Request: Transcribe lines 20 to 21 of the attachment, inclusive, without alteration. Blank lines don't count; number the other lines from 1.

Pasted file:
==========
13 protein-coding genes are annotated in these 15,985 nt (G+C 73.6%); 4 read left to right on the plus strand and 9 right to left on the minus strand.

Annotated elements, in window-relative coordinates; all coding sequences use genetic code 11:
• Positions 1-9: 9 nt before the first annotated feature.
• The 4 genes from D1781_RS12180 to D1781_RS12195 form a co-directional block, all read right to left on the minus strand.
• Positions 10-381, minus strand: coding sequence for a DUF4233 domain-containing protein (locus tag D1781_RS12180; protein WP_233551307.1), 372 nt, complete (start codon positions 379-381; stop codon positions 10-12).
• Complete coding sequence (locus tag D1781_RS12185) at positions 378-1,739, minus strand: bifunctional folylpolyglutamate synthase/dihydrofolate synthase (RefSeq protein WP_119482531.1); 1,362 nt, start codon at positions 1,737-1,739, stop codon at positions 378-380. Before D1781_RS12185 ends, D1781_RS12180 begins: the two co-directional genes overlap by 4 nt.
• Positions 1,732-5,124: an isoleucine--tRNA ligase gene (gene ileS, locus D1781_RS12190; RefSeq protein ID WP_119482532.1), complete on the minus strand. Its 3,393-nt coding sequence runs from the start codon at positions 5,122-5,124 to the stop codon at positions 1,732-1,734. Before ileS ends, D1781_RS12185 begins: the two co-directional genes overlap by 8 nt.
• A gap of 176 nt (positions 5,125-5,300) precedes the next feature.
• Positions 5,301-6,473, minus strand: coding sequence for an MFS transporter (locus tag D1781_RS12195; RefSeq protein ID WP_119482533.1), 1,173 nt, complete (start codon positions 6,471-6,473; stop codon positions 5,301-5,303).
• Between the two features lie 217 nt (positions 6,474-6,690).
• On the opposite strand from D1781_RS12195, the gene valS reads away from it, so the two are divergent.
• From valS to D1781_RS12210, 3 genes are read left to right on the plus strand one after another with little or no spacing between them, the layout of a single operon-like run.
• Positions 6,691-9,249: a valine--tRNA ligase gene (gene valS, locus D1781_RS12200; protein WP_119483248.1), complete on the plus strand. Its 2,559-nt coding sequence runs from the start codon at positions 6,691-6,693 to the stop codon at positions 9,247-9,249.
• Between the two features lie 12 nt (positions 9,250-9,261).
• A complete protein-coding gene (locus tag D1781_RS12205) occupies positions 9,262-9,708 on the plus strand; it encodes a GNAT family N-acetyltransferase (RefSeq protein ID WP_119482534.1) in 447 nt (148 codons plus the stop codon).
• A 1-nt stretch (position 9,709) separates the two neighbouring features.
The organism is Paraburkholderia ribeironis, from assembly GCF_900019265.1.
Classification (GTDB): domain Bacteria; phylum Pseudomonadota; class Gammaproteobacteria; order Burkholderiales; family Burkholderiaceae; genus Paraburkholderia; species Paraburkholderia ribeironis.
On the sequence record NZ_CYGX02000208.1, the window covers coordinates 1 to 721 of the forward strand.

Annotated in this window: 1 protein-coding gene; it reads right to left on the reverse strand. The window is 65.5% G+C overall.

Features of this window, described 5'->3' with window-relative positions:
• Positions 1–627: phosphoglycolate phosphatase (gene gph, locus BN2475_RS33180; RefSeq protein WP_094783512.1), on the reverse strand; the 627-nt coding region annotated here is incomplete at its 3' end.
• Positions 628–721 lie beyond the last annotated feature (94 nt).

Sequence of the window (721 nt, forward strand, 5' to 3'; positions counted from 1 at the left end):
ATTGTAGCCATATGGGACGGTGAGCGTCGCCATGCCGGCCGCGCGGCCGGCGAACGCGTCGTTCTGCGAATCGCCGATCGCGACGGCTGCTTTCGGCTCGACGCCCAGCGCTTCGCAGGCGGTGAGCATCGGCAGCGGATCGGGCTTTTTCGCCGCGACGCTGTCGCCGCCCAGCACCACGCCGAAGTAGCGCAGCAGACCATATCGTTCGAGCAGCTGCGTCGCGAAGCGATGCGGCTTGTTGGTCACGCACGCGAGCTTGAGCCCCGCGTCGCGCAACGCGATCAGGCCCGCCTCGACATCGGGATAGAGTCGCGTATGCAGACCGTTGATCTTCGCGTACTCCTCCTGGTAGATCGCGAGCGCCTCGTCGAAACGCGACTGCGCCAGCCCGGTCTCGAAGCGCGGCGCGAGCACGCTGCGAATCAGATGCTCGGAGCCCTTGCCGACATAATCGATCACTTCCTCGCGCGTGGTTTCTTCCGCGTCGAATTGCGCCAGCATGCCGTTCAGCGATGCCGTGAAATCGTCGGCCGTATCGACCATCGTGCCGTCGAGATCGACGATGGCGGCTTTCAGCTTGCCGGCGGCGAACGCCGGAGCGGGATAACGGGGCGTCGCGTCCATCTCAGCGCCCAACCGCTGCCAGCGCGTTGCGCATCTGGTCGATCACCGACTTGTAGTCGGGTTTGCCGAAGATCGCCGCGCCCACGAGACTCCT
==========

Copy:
Annotated in this window: 1 protein-coding gene; it reads right to left on the reverse strand. The window is 65.5% G+C overall.

Features of this window, described 5'->3' with window-relative positions: